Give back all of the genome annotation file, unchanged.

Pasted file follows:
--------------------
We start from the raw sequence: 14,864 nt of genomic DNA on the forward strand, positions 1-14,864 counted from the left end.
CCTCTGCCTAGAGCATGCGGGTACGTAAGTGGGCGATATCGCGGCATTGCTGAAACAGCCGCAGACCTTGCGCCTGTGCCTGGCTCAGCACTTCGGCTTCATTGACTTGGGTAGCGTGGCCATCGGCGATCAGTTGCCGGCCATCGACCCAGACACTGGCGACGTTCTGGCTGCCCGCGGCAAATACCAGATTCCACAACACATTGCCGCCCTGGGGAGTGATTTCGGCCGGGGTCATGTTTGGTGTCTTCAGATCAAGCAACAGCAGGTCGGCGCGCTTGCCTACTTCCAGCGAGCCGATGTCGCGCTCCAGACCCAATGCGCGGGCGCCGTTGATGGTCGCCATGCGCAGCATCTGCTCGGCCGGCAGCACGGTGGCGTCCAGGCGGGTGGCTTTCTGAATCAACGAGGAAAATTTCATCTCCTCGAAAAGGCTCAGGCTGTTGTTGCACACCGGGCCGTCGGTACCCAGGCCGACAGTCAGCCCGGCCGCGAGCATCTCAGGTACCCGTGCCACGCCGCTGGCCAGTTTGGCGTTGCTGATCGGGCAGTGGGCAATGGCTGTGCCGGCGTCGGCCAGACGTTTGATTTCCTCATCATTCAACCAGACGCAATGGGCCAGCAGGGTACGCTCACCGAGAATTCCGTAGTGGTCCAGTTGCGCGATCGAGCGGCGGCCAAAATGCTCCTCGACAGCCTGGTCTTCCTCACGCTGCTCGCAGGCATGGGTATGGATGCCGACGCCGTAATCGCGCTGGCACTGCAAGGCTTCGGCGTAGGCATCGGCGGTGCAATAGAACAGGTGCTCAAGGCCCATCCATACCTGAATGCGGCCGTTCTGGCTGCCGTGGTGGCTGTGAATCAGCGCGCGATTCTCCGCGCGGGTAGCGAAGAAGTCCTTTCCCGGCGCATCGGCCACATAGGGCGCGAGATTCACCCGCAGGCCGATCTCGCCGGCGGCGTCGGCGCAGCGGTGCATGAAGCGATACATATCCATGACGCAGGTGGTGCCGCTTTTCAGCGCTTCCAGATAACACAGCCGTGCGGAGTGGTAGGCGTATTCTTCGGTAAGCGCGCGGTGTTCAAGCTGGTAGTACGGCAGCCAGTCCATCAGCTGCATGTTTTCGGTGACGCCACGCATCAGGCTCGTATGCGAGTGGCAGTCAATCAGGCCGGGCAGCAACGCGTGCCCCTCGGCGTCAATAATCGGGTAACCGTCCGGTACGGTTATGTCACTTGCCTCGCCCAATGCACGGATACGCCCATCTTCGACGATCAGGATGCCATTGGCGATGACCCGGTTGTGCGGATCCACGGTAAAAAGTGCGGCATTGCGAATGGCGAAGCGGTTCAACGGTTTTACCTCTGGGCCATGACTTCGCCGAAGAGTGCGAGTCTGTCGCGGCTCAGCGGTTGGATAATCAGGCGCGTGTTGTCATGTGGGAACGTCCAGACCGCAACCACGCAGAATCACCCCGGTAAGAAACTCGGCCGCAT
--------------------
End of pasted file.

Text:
We start from the raw sequence: 14,864 nt of genomic DNA on the forward strand, positions 1-14,864 counted from the left end.
CCTCTGCCTAGAGCATGCGGGTACGTAAGTGGGCGATATCGCGGCATTGCTGAAACAGCCGCAGACCTTGCGCCTGTGCCTGGCTCAGCACTTCGGCTTCATTGACTTGGGTAGCGTGGCCATCGGCGATCAGTTGCCGGCCATCGACCCAGACACTGGCGACGTTCTGGCTGCCCGCGGCAAATACCAGATTCCACAACACATTGCCGCCCTGGGGAGTGATTTCGGCCGGGGTCATGTTTGGTGTCTTCAGATCAAGCAACAGCAGGTCGGCGCGCTTGCCTACTTCCAGCGAGCCGATGTCGCGCTCCAGACCCAATGCGCGGGCGCCGTTGATGGTCGCCATGCGCAGCATCTGCTCGGCCGGCAGCACGGTGGCGTCCAGGCGGGTGGCTTTCTGAATCAACGAGGAAAATTTCATCTCCTCGAAAAGGCTCAGGCTGTTGTTGCACACCGGGCCGTCGGTACCCAGGCCGACAGTCAGCCCGGCCGCGAGCATCTCAGGTACCCGTGCCACGCCGCTGGCCAGTTTGGCGTTGCTGATCGGGCAGTGGGCAATGGCTGTGCCGGCGTCGGCCAGACGTTTGATTTCCTCATCATTCAACCAGACGCAATGGGCCAGCAGGGTACGCTCACCGAGAATTCCGTAGTGGTCCAGTTGCGCGATCGAGCGGCGGCCAAAATGCTCCTCGACAGCCTGGTCTTCCTCACGCTGCTCGCAGGCATGGGTATGGATGCCGACGCCGTAATCGCGCTGGCACTGCAAGGCTTCGGCGTAGGCATCGGCGGTGCAATAGAACAGGTGCTCAAGGCCCATCCATACCTGAATGCGGCCGTTCTGGCTGCCGTGGTGGCTGTGAATCAGCGCGCGATTCTCCGCGCGGGTAGCGAAGAAGTCCTTTCCCGGCGCATCGGCCACATAGGGCGCGAGATTCACCCGCAGGCCGATCTCGCCGGCGGCGTCGGCGCAGCGGTGCATGAAGCGATACATATCCATGACGCAGGTGGTGCCGCTTTTCAGCGCTTCCAGATAACACAGCCGTGCGGAGTGGTAGGCGTATTCTTCGGTAAGCGCGCGGTGTTCAAGCTGGTAGTACGGCAGCCAGTCCATCAGCTGCATGTTTTCGGTGACGCCACGCATCAGGCTCGTATGCGAGTGGCAGTCAATCAGGCCGGGCAGCAACGCGTGCCCCTCGGCGTCAATAATCGGGTAACCGTCCGGTACGGTTATGTCACTTGCCTCGCCCAATGCACGGATACGCCCATCTTCGACGATCAGGATGCCATTGGCGATGACCCGGTTGTGCGGATCCACGGTAAAAAGTGCGGCATTGCGAATGGCGAAGCGGTTCAACGGTTTTACCTCTGGGCCATGACTTCGCCGAAGAGTGCGAGTCTGTCGCGGCTCAGCGGTTGGATAATCAGGCGCGTGTTGTCATGTGGGAACGTCCAGACCGCAACCACGCAGAATCACCCCGGTAAGAAACTCGGCCGCAT